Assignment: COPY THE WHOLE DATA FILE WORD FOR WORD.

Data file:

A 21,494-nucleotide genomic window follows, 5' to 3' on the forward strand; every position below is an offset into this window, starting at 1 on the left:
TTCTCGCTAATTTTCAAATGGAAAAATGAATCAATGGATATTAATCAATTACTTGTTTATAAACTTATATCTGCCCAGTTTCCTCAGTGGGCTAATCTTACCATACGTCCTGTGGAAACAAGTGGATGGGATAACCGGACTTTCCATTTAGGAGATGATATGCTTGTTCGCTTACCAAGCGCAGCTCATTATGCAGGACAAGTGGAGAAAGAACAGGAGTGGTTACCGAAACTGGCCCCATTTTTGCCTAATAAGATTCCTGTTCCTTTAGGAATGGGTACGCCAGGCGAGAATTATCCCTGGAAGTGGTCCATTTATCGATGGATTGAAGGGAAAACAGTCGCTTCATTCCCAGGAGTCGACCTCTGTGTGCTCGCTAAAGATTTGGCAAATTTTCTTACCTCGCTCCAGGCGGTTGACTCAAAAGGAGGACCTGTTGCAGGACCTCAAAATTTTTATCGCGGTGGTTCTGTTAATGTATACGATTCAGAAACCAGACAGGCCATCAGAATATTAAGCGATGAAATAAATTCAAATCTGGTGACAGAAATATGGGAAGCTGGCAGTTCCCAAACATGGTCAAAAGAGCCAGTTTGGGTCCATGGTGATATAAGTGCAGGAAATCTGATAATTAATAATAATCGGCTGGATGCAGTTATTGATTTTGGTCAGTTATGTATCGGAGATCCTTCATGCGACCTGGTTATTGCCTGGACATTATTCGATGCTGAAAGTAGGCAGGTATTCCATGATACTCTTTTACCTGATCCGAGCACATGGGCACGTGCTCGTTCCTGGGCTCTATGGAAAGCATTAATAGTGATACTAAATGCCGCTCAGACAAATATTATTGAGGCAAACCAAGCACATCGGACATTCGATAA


A 21,494-nucleotide genomic window follows, 5' to 3' on the forward strand; every position below is an offset into this window, starting at 1 on the left:
TTCTCGCTAATTTTCAAATGGAAAAATGAATCAATGGATATTAATCAATTACTTGTTTATAAACTTATATCTGCCCAGTTTCCTCAGTGGGCTAATCTTACCATACGTCCTGTGGAAACAAGTGGATGGGATAACCGGACTTTCCATTTAGGAGATGATATGCTTGTTCGCTTACCAAGCGCAGCTCATTATGCAGGACAAGTGGAGAAAGAACAGGAGTGGTTACCGAAACTGGCCCCATTTTTGCCTAATAAGATTCCTGTTCCTTTAGGAATGGGTACGCCAGGCGAGAATTATCCCTGGAAGTGGTCCATTTATCGATGGATTGAAGGGAAAACAGTCGCTTCATTCCCAGGAGTCGACCTCTGTGTGCTCGCTAAAGATTTGGCAAATTTTCTTACCTCGCTCCAGGCGGTTGACTCAAAAGGAGGACCTGTTGCAGGACCTCAAAATTTTTATCGCGGTGGTTCTGTTAATGTATACGATTCAGAAACCAGACAGGCCATCAGAATATTAAGCGATGAAATAAATTCAAATCTGGTGACAGAAATATGGGAAGCTGGCAGTTCCCAAACATGGTCAAAAGAGCCAGTTTGGGTCCATGGTGATATAAGTGCAGGAAATCTGATAATTAATAATAATCGGCTGGATGCAGTTATTGATTTTGGTCAGTTATGTATCGGAGATCCTTCATGCGACCTGGTTATTGCCTGGACATTATTCGATGCTGAAAGTAGGCAGGTATTCCATGATACTCTTTTACCTGATCCGAGCACATGGGCACGTGCTCGTTCCTGGGCTCTATGGAAAGCATTAATAGTGATACTAAATGCCGCTCAGACAAATATTATTGAGGCAAACCAAGCACATCGGACATTCGATAA